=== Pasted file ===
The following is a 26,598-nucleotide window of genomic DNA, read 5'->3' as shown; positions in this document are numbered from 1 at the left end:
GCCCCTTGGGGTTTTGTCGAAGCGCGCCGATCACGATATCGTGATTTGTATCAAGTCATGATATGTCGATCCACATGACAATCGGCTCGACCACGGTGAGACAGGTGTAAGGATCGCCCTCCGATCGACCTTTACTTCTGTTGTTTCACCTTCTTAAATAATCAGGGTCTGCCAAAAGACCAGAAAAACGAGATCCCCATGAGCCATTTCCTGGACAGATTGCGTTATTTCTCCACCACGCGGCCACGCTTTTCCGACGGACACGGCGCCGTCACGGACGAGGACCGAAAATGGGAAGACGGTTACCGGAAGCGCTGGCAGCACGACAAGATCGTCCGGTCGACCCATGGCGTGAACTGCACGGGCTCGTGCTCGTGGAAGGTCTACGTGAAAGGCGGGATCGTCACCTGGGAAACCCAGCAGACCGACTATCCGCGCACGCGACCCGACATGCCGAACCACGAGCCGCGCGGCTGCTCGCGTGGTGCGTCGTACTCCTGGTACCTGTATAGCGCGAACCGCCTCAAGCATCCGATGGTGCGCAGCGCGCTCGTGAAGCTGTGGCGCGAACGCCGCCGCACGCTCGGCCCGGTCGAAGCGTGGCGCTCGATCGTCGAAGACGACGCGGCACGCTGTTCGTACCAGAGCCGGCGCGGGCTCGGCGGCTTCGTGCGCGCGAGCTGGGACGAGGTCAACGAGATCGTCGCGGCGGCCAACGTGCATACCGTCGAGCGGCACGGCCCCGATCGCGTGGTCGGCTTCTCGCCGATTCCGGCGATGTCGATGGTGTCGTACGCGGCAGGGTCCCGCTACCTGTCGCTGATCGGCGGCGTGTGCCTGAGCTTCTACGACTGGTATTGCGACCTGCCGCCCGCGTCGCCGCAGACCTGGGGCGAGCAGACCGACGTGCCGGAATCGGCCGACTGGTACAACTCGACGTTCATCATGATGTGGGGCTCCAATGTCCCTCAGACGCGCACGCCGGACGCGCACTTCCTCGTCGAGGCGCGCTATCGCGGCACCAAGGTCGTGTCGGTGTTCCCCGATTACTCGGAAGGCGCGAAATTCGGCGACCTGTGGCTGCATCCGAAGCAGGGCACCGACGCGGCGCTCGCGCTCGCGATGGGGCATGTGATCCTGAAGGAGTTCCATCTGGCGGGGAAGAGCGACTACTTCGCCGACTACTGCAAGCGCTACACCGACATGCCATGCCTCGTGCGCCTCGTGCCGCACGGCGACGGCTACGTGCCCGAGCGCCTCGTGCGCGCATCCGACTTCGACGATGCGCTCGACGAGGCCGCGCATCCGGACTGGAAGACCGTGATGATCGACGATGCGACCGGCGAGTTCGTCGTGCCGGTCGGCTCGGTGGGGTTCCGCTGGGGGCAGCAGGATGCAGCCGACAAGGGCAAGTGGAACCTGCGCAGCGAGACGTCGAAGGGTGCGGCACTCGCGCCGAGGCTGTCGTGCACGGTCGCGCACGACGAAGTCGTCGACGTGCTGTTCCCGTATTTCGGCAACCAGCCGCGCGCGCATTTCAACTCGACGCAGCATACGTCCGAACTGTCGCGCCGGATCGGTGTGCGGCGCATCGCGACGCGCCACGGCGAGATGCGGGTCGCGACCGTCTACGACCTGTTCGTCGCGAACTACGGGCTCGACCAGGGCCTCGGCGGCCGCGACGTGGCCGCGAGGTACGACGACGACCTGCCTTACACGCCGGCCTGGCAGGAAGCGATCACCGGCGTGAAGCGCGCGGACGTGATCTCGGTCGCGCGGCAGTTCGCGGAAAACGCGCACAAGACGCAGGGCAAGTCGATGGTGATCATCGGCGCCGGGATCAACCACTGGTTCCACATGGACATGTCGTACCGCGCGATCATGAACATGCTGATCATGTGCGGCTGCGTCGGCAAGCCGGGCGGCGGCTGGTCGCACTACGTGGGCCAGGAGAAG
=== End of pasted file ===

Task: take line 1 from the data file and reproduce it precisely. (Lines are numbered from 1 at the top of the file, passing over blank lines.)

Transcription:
The following is a 26,598-nucleotide window of genomic DNA, read 5'->3' as shown; positions in this document are numbered from 1 at the left end: